Unlimited artistic freedom at Frestonia’s trailblazing gallery
The Independent Republic of Frestonia naturally became a place creatives were drawn to, offering a physical place and cultural space of freedom from the constraints of society and traditional art institutions. It was only a matter of time before a designated gallery was set up to hold exhibitions and gather the artistic community together, and so the Carbreaker Gallery was born.
Run by Brien Assiter, Minister for Arts & Culture for Frestonia, it was located opposite a scrap merchant and breakers yard for cars providing it with an obvious choice for a name. Professional lighting for the gallery was donated by Sandy Nairne who would later become Director of the National Portrait Gallery, and the Carbreakers launched on 14th December 1979 to much intrigue as this review from The International Times attests:
“An open door Art Gallery has just opened in Frestonia, London, and is now operating as one of the only exhibition sites open on a non-commercial basis to more or less anyone who wants to exhibit their work. To be known as the Car Breaker Art Gallery it’s at 4 Bramley Road, London W. 10 (Latimer Rd. Tube) Tel: 01- 221 5092. Someone who normally hates all art galleries reports that the opening exhibition was “Better than I feared”. This means it is probably very good.”
Exhibitors included award-winning artist Julie Umerle, the illustrator Tony Wright and graphic novelist Brendan McCarthy whose involvement started a chain of pivotal events in the emerging warehouse scene of the 1980s and 90s. Musical sculptor Giles Leaman opened a joint show with Martin Piper in 1980 entitled Splotches in Space which thanks to a typo on the poster became Sponges in Space.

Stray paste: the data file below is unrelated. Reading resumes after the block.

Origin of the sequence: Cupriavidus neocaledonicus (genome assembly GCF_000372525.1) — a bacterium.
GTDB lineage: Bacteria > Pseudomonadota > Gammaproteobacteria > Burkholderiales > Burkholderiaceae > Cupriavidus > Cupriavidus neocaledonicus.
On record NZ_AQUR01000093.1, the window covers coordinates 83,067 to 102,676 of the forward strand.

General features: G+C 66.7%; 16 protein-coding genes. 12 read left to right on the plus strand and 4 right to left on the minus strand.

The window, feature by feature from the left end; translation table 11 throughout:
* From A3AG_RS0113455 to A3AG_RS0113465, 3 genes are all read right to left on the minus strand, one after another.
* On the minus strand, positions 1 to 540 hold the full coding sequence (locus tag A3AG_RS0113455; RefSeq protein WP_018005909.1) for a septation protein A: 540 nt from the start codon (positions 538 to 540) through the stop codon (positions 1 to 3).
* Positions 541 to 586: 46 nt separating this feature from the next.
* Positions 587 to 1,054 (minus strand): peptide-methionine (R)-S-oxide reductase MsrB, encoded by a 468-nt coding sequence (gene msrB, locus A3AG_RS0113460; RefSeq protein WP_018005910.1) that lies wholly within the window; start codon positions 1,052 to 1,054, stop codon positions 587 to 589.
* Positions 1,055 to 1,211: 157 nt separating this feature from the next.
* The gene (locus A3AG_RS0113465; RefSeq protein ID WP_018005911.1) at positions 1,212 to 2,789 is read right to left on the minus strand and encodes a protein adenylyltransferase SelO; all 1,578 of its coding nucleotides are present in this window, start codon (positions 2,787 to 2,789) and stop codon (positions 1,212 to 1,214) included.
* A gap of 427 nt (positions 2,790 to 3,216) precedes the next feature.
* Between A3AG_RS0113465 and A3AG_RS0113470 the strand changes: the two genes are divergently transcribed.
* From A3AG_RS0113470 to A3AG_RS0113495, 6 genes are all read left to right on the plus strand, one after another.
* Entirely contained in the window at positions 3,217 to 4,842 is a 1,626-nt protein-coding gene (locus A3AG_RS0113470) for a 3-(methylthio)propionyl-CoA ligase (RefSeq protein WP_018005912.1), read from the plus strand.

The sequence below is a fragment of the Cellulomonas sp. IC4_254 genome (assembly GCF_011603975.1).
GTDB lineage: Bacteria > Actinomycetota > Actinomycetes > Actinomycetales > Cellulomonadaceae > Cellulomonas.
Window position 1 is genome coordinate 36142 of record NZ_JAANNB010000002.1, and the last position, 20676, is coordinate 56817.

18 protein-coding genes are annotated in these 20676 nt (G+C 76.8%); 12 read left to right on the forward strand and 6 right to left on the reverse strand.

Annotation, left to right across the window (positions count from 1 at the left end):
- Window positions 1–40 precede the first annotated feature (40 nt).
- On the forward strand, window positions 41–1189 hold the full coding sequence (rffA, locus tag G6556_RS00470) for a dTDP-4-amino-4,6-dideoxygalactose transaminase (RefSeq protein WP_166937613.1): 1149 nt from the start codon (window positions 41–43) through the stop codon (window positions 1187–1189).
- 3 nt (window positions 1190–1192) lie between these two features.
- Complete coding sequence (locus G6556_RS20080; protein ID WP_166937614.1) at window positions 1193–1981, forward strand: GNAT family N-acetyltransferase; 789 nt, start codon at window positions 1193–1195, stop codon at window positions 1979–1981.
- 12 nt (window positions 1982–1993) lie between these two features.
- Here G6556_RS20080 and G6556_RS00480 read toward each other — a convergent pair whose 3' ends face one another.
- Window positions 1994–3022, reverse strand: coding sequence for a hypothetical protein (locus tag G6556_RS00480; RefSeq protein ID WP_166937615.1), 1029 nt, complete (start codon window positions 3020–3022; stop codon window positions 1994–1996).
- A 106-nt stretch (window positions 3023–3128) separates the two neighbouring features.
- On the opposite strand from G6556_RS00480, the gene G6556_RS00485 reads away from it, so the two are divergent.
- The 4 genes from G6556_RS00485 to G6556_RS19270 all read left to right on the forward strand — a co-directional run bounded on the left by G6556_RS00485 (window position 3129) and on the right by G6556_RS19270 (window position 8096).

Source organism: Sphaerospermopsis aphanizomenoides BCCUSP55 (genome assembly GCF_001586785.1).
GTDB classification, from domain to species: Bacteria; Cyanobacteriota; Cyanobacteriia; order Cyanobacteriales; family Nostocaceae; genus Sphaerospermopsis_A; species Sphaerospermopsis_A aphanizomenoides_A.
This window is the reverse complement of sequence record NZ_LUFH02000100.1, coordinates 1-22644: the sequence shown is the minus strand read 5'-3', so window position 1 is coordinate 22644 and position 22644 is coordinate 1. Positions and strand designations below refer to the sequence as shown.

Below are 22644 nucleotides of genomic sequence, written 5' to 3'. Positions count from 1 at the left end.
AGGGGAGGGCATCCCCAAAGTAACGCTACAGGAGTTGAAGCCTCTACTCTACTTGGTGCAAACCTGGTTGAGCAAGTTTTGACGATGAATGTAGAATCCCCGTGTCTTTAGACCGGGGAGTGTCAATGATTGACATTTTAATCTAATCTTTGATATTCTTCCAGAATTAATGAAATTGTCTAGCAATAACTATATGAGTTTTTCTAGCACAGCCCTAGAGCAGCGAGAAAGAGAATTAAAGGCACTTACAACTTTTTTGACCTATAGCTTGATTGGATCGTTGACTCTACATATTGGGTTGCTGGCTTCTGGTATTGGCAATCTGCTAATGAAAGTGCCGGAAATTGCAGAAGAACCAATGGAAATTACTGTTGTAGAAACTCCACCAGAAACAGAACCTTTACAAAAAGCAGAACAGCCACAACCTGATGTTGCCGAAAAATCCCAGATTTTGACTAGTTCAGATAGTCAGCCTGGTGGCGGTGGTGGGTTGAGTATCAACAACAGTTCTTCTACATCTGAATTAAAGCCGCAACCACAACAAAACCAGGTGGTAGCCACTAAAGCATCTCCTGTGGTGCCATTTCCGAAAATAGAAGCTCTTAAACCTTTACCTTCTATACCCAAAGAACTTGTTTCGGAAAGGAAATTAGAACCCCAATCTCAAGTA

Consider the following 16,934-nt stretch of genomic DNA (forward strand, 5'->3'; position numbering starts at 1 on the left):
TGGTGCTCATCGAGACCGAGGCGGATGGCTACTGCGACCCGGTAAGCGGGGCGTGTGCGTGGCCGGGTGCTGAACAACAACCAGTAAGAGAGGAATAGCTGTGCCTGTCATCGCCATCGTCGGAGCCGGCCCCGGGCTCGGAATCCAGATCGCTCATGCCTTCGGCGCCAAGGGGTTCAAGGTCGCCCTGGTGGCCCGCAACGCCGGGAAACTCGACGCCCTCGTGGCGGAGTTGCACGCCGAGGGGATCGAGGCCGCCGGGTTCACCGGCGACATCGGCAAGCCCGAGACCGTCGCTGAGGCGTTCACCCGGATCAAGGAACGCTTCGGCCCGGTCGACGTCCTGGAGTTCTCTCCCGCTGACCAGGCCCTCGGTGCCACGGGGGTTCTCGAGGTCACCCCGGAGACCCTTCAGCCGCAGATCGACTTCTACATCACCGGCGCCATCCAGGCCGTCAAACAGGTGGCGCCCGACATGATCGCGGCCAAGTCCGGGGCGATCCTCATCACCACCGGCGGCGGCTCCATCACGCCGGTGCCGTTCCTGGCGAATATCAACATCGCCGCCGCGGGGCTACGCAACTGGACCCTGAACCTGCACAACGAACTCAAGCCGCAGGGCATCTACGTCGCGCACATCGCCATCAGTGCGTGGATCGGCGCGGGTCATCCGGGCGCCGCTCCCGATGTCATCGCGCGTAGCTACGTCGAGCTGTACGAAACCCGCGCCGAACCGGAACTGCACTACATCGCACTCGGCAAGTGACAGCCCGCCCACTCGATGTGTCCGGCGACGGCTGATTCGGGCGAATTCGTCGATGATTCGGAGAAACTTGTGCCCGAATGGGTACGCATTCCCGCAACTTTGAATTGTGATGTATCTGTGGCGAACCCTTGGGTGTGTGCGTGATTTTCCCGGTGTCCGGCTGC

As part of the show, which was attended by conceptual artist John Latham, they enacted a performance battle between Martin as the square and Giles as the circle ending with a television being smashed up in the gallery.
It was also home to Frestonia’s famous street art: ‘…a whale on Stoneleigh Street, created for Ken Campbell’s production of Douglas Adams’ Hitchhikers Guide to the Galaxy, and an urban Vietnam Apocalypse Now re-enactment. The latter… consisting of ‘The Ride of the Valkyries’ at 2am, floodlights, bicycles, LSD and gloss paint.’ (Vague 2010)
The gallery may no longer be open but its rebellious roots paved the way for the collaboration and inspiration of an important community of artists. The creative spirit lives on today in the Frestonia Gallery, the campus’s own contemporary art collection and the many trailblazing businesses working together, and the new Breaker’s Place with public art will continue the legacy of a seminal location for the arts.